Not-so-narrow tailoring 

In order to find that the law satisfied strict scrutiny, the court overlooked both the overinclusiveness and indefinite duration of NSL gag orders. Narrow tailoring requires that a restriction on speech be fitted carefully to just what the government needs to protect its investigation and that no less speech-restrictive alternatives are available. 

But NSLs are often wildly overinclusive. For example, they prevent even a company with millions of users like Cloudflare from simply saying it has received an NSL, on the theory that individual users engaged in terrorism or espionage might somehow infer from that fact alone that the government is on their trail.

The court admitted that a blanket gag in this scenario might well be overinclusive, but it simply deferred to the FBI’s decisionmaking. But of course, under the First Amendment, decisions about censorship aren’t supposed to be left to officials whose "business is to censor.” And here, we know that NSLs routinely issue to big tech companies with large numbers of users like both Cloudflare and CREDO, and only in rare circumstances does the FBI allow these companies to report on specific NSLs they’ve received.

Similarly, the FBI often leaves NSL gags in place indefinitely, sometimes even permanently. Indeed, the FBI has told our client CREDO that one of the NSLs in the case is now permanent, and the Bureau will not further revisit the gag it imposed to determine whether it still serves national security. Here again, the court acknowledged that at the least, narrow tailoring requires a gag “must terminate when it no longer serves” the government’s national security interests. But instead of applying the First Amendment’s narrow tailoring requirement, the court declined to “quibble” with the censoring agency, the FBI, and its loophole-ridden internal procedures for reviewing NSLs. Nevertheless, these procedures “do not resolve the duration issue entirely,” as the Ninth Circuit understatedly put it, since they may still produce permanent gags, as with CREDO. As a result, the court suggested that NSL recipients can repeatedly challenge permanent gags until they’re finally lifted.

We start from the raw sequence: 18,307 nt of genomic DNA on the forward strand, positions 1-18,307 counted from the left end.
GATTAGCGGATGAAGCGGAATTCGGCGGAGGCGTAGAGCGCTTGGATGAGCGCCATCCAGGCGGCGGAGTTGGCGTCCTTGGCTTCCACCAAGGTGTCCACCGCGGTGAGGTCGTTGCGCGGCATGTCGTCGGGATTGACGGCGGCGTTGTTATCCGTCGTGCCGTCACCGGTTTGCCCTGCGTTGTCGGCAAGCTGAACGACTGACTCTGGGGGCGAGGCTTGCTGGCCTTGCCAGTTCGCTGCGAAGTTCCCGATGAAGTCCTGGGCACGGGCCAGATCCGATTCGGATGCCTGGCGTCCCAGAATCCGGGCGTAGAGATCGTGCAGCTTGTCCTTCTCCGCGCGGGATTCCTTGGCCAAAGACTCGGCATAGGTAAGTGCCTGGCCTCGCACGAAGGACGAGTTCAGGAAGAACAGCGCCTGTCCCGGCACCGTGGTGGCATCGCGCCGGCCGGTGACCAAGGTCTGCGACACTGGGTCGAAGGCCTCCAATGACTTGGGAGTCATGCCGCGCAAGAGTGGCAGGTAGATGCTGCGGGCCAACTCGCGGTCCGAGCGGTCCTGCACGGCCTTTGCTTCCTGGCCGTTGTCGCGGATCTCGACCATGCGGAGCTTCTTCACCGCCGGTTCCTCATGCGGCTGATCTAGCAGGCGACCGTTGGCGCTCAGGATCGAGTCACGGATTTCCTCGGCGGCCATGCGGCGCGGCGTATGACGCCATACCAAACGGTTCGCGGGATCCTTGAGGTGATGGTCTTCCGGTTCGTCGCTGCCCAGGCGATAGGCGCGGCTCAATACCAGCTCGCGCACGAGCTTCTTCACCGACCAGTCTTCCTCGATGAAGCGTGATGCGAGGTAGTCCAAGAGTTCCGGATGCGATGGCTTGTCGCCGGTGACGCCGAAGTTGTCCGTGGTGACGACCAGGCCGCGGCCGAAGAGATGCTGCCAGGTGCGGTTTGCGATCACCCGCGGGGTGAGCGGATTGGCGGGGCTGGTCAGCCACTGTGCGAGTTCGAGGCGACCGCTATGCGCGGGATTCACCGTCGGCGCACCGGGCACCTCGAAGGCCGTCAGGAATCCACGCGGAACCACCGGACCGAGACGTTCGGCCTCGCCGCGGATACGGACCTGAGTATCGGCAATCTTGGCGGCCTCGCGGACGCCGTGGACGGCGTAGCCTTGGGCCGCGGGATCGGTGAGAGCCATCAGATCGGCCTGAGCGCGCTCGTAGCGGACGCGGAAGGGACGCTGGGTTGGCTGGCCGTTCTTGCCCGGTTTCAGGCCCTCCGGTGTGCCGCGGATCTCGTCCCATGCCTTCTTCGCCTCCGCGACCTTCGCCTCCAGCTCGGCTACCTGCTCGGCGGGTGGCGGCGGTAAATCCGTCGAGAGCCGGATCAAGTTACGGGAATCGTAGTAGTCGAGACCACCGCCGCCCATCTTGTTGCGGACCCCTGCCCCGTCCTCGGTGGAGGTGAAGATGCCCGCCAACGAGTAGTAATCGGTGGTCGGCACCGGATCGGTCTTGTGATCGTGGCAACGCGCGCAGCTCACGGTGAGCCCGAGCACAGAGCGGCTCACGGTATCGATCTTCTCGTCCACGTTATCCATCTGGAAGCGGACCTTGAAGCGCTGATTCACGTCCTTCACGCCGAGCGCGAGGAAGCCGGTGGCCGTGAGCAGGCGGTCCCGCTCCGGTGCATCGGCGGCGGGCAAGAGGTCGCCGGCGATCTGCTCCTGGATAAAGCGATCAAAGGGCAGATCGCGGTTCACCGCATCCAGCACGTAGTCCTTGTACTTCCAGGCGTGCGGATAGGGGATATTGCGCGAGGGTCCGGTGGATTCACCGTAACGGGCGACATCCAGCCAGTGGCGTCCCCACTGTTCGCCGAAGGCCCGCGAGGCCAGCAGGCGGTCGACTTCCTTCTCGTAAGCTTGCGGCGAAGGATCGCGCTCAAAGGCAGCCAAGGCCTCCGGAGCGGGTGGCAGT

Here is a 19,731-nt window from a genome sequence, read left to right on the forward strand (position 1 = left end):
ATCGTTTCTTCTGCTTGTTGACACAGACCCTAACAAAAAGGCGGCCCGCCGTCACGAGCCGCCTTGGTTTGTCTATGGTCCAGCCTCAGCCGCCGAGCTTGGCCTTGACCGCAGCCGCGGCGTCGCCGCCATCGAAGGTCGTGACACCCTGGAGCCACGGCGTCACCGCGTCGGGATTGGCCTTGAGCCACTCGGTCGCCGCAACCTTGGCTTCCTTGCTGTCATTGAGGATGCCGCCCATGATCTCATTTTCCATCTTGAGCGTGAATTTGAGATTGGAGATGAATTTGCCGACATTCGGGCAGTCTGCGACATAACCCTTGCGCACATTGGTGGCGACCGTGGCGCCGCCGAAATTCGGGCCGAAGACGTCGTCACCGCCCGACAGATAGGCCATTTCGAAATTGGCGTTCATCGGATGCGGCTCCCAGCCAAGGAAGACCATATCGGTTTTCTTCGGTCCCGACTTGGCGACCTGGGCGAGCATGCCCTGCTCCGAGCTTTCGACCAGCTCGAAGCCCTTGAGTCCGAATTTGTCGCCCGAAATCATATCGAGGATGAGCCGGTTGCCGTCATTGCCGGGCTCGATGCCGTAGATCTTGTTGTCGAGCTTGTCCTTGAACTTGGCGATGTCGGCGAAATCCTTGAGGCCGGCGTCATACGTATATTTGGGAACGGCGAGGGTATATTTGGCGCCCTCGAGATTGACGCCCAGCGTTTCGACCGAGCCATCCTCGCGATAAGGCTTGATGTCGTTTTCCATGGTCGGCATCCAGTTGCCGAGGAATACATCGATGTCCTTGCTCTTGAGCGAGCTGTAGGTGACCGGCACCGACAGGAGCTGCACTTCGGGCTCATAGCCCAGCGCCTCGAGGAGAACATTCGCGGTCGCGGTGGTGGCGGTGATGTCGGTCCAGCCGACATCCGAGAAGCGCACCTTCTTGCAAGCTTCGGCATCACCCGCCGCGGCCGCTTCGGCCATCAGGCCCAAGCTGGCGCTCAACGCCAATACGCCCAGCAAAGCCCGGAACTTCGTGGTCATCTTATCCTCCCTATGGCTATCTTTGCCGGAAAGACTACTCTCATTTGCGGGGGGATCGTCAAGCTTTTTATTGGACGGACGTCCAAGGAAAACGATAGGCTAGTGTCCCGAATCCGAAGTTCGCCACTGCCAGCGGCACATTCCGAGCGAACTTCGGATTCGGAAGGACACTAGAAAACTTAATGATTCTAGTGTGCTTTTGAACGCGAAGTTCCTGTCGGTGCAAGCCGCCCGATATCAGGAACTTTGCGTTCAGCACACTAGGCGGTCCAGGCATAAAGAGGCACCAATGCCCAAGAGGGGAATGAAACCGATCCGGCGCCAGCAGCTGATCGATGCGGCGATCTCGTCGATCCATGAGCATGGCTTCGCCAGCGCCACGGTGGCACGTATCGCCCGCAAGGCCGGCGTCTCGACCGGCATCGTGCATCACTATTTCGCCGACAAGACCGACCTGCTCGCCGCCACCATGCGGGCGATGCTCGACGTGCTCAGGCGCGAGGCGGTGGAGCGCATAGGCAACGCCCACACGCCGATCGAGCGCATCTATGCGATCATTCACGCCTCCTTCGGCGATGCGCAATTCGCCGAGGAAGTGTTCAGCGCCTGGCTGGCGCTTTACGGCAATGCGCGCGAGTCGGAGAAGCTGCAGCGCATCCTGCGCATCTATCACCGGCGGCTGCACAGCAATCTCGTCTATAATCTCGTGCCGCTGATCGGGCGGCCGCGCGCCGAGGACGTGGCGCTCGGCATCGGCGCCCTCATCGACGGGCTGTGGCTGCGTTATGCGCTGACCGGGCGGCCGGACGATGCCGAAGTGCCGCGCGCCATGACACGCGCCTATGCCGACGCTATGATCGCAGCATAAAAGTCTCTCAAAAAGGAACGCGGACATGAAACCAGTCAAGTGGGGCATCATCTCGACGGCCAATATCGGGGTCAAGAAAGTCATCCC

The problem of prior restraints and judicial review

However, that points to the other fundamental problem with NSLs: they are issued without any mandatory court oversight. As discussed above, prior restraints are almost never constitutional. The Supreme Court has said that even in the rare circumstance when prior restraints can be justified, they must be approved by a neutral court, not just an executive official. But the NSL statute doesn’t require a court to be involved in all cases; instead, judicial review takes place only if NSL recipients file a lawsuit, like our clients did, or if they ask the government to go to court to review the gag using a procedure known as “reciprocal notice.” 

The Ninth Circuit had two responses to this lack of judicial oversight.